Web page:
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By Cynthia Ramnarace
You've packed the bags. You've dog-eared and highlighted the travel guides. With everyone excited for the family vacation, someone getting sick is the last thing you want. Here's how to keep the family healthy while you're away -- plus what to do if sickness does strike.
Stay Healthy (No Matter Where You Are)
1. Keep sipping.
Be sure to stay hydrated, especially if you're driving: Dehydration can lower blood pressure and make you feel dizzy or drowsy. Because babies and kids get dehydrated faster, make sure they get plenty of fluids, too. Staying hydrated supports the immune system, helping you and your kids fight sicknesses like colds and the flu.
Drinking fluids also helps prevent blood clots in the legs -- clots can occur when flying, especially for long distances. Drink plenty of water so you have to get up and use the restroom about once an hour, says Dr. Michael Zimring of Mercy Medical Center in Baltimore and author of Healthy Travel. "When you get up and walk, you reduce your risk of clots," he says.
2. Drink often, but drink wisely.
If you're hanging out in the sun, avoid alcoholic or caffeinated drinks, which make you lose fluids. And be aware that sweating can quickly bring on dehydration.
If you're traveling internationally, consult the Centers for Disease Control and Prevention guide to safe drinking water to find out where you can drink from the tap and where bottled water is best. This will save you and your family from traveler's diarrhea, an illness sure to keep you in your hotel room instead of out enjoying the sights.
3. Avoid motion sickness.
Few things will make a car ride as miserable as a bout of motion sickness. Fix your eyes on the horizon to help prevent nausea and vomiting. To help the little ones, "play games (like License Plates) to keep kids focused on the midpoint of the road ahead," says Dr. David Pollack, a pediatrician at The Children's Hospital of Philadelphia.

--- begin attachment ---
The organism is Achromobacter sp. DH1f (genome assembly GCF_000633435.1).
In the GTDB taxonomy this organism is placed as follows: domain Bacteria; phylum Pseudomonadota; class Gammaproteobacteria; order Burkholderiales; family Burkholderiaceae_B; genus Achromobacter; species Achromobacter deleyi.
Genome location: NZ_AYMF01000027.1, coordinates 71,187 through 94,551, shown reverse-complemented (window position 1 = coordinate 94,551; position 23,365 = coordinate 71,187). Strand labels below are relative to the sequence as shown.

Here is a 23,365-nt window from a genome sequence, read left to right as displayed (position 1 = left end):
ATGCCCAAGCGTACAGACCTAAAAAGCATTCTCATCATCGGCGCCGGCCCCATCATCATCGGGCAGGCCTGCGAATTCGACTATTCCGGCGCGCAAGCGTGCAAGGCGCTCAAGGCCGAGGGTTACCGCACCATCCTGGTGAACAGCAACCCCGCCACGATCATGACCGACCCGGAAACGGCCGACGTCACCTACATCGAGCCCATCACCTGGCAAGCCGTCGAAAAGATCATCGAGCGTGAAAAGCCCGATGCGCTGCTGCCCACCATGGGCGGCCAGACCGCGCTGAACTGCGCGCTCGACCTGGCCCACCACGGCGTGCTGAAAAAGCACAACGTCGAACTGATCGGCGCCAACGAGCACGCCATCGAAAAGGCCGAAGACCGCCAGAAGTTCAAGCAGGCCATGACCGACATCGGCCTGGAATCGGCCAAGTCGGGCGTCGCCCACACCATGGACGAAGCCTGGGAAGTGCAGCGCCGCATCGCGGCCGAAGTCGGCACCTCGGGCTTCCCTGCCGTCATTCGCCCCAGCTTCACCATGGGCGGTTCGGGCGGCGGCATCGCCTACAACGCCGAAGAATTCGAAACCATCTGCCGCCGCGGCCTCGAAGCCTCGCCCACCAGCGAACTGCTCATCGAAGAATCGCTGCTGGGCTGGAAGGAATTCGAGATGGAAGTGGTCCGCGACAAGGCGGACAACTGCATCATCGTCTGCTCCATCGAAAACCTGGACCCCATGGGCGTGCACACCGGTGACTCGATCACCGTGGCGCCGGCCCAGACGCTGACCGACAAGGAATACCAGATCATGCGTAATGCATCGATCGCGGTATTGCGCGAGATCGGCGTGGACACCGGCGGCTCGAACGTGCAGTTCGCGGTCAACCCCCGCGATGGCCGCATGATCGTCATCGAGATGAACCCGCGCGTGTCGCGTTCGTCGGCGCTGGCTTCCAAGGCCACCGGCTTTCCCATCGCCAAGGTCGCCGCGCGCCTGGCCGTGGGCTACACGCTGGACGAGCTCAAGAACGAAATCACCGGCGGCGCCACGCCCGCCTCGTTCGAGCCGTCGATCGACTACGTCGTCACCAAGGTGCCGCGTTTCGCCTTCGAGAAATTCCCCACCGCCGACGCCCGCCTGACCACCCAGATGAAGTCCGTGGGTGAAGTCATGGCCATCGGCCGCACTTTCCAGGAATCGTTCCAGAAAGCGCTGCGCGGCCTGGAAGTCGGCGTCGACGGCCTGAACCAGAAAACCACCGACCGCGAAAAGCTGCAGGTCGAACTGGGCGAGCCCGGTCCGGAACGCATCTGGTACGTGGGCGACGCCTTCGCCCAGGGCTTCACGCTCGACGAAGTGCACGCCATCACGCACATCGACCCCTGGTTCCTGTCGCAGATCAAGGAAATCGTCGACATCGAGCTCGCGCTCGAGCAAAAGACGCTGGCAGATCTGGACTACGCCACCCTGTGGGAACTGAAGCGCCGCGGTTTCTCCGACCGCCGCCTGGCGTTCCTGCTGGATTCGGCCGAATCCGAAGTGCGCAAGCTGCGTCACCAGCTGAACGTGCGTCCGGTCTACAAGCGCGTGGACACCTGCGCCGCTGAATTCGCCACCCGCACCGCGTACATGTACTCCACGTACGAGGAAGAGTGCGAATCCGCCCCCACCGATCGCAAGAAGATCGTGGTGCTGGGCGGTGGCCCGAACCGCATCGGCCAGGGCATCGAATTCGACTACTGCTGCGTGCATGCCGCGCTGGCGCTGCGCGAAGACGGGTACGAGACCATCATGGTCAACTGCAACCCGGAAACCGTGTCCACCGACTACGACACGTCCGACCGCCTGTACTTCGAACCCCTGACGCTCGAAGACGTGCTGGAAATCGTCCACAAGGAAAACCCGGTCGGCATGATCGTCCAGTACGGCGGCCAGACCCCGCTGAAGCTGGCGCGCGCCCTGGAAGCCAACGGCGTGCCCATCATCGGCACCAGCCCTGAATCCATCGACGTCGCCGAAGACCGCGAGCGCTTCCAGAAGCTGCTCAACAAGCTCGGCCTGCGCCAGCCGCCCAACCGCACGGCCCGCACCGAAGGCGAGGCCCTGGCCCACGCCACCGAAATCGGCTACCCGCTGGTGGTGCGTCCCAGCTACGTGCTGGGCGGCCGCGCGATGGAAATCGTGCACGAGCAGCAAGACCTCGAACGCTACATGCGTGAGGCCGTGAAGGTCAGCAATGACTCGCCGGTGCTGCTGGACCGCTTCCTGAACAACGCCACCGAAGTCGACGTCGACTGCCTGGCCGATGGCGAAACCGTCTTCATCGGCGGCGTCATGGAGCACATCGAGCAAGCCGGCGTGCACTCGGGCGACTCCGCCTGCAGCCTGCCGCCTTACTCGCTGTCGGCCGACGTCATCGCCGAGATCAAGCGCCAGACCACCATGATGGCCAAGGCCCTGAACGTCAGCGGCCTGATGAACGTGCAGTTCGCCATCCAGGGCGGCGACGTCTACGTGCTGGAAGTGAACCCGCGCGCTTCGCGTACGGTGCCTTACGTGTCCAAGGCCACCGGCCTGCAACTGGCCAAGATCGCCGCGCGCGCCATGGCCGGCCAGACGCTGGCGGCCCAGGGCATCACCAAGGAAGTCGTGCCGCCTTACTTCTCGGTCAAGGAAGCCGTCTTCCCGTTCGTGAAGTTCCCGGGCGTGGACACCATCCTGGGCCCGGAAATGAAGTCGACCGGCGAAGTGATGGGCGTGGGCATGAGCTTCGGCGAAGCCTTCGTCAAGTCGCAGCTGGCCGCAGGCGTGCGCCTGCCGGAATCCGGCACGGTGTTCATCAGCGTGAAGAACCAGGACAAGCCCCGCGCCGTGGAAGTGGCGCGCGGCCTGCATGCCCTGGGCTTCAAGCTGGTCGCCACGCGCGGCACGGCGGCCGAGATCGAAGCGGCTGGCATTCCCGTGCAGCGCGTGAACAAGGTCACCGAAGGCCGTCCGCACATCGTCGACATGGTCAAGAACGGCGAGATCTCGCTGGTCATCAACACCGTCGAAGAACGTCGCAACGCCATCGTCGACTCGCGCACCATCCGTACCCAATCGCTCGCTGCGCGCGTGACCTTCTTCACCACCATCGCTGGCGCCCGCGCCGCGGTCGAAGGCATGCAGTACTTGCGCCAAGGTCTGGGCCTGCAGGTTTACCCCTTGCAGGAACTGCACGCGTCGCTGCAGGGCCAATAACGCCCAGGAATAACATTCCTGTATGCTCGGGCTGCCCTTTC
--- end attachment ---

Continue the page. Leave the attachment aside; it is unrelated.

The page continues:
If you're flying, stave off queasiness by avoiding greasy foods before take-off, staying hydrated and snacking on crackers.
Beat These Common Vacation Ailments
When flying, earaches and "popping" in the ears are common, especially for little ones. Give kids something to suck on, like a lollipop or a bottle or a pacifier. It's unlikely that an ear infection would be reason enough to cancel a trip, but if you think your child has one, call your pediatrician before boarding the plane. Ear infections can lead to fever, diarrhea and vomiting. Still, "there is nothing better for an ear infection than getting out of a cold environment and to a warmer climate," says Pollack.
Apply SPF 30 sunblock whenever you're outdoors, says Dr. Ramzi Saad, a dermatologist at South Shore Skin Center in Plymouth, Mass. But if you or your kids do burn, Saad recommends cool compresses to soothe the skin, and moisturizer to keep it from cracking and peeling.
3. Swimmer's ear
Water stuck in the ear canal after a day at the pool is painful but easy to treat, says Pollack. Try making a mixture of half vinegar and half water. "A couple of drops in each ear canal help to dry it out faster," says Pollack.
Remember: If there's an emergency, go to the nearest hospital. For more minor issues, you can call your family doctor: He might be able to diagnose the issue over the phone and call in a prescription to an area pharmacy. And if you're traveling internationally, plan ahead and get travel medical insurance, which can help put you in touch with a local English-speaking doctor and cover the cost of care.
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Cynthia Ramnarace is a New York City-based health writer whose work appears regularly in American Baby, AARP Bulletin and iVillage.com.